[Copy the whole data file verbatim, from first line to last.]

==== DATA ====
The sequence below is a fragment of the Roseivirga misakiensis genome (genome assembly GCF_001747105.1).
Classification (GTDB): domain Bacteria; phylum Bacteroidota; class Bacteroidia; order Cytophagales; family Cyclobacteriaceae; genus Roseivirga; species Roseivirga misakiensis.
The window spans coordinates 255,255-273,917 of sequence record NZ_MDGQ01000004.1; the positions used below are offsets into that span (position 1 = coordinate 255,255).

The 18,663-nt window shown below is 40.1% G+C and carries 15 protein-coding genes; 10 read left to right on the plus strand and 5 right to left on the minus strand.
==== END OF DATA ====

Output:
The sequence below is a fragment of the Roseivirga misakiensis genome (genome assembly GCF_001747105.1).
Classification (GTDB): domain Bacteria; phylum Bacteroidota; class Bacteroidia; order Cytophagales; family Cyclobacteriaceae; genus Roseivirga; species Roseivirga misakiensis.
The window spans coordinates 255,255-273,917 of sequence record NZ_MDGQ01000004.1; the positions used below are offsets into that span (position 1 = coordinate 255,255).

The 18,663-nt window shown below is 40.1% G+C and carries 15 protein-coding genes; 10 read left to right on the plus strand and 5 right to left on the minus strand.